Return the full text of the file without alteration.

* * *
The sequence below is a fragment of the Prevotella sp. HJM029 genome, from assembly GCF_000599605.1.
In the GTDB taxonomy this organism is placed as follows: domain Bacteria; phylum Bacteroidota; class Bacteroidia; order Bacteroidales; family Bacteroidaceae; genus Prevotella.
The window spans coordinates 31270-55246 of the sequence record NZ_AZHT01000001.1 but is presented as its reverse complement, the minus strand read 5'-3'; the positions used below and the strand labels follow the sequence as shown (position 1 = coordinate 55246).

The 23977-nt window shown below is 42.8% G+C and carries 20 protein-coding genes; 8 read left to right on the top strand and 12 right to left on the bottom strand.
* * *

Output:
The sequence below is a fragment of the Prevotella sp. HJM029 genome, from assembly GCF_000599605.1.
In the GTDB taxonomy this organism is placed as follows: domain Bacteria; phylum Bacteroidota; class Bacteroidia; order Bacteroidales; family Bacteroidaceae; genus Prevotella.
The window spans coordinates 31270-55246 of the sequence record NZ_AZHT01000001.1 but is presented as its reverse complement, the minus strand read 5'-3'; the positions used below and the strand labels follow the sequence as shown (position 1 = coordinate 55246).

The 23977-nt window shown below is 42.8% G+C and carries 20 protein-coding genes; 8 read left to right on the top strand and 12 right to left on the bottom strand.